“I really think so. Players get to see the game through his knowledge and honesty. If I was a coach that’s probably how I would want to do it too is just put it out there. Sometimes as a young guy it can be tough to hear what you are doing wrong because you are trying to maintain that confidence. The best way to learn is to know and have that knowledge. He approaches it the right way I feel and you always know what you are going to get from him. He is going to tell you what it is and you know what he expects from you and what you have to work on.”
Patrice Bergeron and David Pastrnak said they are always open to talk to young players for advice. Have you reached out to any of them?
“All of those veteran guys did a great job of that when I was around the rink and they knew I was getting sent down. It’s nice because I have built relationships with them being round the organization the past two years. Pasta [Pastrnak] I’ve known him since my first development camp. He’s always rooting for me and giving me advice. It’s good to look at a guy like him as an example for me because he did it [in the AHL] when he was young so that gives a guy like me more hope. He’s always had incredible skills but has grown that and become such a dangerous player. His example is something all of us can look at and see the things he works on even after all of his success. He’s a guy around my age that I can look to for an example.
Obviously Bergy [Bergeron] is one of the best leaders in the sport and maybe any sport. Everyone sort of knows that but he proves that time and time again. He texted me when I got sent down and offered me if I ever needed advice don’t hesitate to reach out. For him too, he totally means that. He totally would talk to me if I wanted to run – even something stupid – by him. That just shows how passionate he is about the organization and it affects guys like me to have that same work ethic and mentality. And for me to follow that example of me helping guys that are younger than me that are going through things that I went through, whether it be laying or injury or whatnot. I hope to take some of the things I’ve seen from Bergy and use it down here.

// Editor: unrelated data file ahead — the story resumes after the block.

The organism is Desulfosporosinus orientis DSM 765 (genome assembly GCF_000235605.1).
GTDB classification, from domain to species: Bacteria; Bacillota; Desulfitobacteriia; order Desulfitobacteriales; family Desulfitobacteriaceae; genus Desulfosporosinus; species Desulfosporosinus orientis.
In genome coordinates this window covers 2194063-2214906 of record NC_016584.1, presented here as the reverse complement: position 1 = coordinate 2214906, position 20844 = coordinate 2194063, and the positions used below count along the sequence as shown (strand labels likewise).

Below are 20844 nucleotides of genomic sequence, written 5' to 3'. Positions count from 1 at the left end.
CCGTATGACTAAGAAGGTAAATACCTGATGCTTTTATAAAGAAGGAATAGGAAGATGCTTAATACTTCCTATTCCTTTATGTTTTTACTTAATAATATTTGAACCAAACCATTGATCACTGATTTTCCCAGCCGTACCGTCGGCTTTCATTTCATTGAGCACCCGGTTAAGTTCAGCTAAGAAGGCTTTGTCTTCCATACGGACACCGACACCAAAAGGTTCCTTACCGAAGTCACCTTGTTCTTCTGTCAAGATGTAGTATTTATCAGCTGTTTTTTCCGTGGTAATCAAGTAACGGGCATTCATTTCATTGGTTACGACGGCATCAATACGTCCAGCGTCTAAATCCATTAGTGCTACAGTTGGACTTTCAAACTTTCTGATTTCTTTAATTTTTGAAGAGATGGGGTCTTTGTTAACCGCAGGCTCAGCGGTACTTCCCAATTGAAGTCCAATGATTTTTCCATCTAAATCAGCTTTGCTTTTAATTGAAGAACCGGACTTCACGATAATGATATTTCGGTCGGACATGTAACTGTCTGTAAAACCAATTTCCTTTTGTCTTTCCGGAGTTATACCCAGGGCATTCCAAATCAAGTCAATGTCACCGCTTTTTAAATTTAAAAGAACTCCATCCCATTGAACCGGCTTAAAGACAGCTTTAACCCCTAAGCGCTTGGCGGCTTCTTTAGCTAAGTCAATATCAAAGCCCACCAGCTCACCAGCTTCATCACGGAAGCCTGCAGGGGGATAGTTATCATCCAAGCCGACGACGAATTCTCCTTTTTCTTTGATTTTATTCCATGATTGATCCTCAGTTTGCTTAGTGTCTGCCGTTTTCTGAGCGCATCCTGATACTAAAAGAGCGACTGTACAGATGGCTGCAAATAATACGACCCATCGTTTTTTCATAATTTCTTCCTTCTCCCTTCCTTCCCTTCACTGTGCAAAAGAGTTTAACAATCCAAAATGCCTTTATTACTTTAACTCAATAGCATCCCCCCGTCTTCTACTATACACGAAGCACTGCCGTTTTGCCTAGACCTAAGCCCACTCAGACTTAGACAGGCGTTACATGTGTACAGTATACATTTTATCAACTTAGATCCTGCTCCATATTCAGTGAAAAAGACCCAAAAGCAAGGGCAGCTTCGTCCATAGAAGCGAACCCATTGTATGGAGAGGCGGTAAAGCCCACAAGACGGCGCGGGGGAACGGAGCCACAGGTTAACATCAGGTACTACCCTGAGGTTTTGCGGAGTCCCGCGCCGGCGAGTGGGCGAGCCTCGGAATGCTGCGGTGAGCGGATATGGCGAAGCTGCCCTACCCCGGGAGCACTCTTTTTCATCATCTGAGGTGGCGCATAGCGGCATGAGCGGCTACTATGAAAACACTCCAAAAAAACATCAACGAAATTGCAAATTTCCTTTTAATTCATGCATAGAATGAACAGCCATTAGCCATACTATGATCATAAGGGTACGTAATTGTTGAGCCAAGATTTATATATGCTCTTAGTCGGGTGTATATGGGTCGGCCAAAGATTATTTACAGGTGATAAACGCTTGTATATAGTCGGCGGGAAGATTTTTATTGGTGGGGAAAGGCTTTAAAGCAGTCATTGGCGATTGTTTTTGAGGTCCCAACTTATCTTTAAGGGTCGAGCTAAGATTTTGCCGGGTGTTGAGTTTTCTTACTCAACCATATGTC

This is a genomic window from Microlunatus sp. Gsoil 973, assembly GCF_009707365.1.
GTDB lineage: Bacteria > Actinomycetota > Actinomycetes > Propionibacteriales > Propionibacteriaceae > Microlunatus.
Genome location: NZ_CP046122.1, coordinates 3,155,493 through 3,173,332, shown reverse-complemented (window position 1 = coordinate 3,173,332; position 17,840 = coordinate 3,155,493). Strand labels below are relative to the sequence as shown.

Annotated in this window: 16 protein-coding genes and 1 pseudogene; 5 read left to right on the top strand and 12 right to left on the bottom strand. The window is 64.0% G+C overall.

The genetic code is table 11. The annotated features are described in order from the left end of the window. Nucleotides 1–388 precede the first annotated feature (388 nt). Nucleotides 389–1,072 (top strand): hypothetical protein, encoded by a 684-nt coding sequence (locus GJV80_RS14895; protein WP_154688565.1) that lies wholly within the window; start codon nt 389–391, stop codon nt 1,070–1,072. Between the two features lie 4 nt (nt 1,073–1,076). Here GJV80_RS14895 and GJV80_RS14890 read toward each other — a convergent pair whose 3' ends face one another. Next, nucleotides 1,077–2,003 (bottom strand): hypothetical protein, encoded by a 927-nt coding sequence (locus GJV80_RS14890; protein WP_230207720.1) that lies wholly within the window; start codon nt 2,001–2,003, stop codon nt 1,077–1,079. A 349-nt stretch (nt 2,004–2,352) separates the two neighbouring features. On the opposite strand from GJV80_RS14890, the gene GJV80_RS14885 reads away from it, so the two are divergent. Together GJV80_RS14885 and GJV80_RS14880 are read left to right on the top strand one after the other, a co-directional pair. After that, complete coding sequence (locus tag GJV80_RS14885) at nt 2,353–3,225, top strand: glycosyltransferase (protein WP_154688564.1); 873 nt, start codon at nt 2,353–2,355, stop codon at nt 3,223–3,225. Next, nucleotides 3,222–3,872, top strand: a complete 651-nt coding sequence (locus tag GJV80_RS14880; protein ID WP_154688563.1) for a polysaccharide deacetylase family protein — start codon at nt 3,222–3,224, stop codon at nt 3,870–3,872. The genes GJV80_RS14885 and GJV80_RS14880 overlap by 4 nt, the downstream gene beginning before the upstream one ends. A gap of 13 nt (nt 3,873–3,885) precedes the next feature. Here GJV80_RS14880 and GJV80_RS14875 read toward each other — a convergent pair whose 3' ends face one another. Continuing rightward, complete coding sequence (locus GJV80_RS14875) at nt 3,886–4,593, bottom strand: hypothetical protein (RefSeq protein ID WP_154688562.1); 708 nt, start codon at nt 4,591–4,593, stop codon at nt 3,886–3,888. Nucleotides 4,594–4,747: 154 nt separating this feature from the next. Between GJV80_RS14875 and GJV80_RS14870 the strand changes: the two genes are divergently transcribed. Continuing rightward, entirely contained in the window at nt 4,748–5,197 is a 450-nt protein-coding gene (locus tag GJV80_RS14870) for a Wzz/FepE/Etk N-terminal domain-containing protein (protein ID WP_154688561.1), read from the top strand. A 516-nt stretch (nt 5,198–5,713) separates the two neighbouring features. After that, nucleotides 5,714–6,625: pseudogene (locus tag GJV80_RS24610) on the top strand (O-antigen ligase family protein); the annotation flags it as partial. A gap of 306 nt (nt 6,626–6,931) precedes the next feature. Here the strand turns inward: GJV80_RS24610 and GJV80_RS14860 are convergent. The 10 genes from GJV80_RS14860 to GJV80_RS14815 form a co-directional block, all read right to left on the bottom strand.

What’s it like playing alongside Bergeron and being around him in the locker room?
“Obviously I knew all about Bergy before I played with him or anything but you really have no idea until you spend time around him and it doesn’t take much time to see why he is so well respected and so good at what he does. He’s one of the most impactful players I’ve ever seen play the game. He changes the game so much and its from so many different aspects too. It’s an incredible example to watch and personally I feel incredibly fortunate to learn from that, see that and be around that.”
You are staring the year off in Providence, what is your mindset starting the year off there and what areas are you trying to improve in your game?
“Mainly I want to work on developing that scoring part of my game. I had more of a scoring touch in college and I want to get back to that confidence in my shooting, I have some good skills that will help me get in opportunities where I can create a scoring chance. I think working on my confidence and skills to finish those is something I am really focusing on and I think building up my consistency is something I’ve talked about and the coaching staff have said that too. That’s important coming off of injury and to prove that I can play night in and night out and earn the trust of my coaches and management here.”
Matt is a recent graduate from the Pennsylvania State University with a degree in sports journalism and a minor in business. He currently reports on the Boston Bruins and writes featured stories and game recaps for both Bruins Daily and Boston.com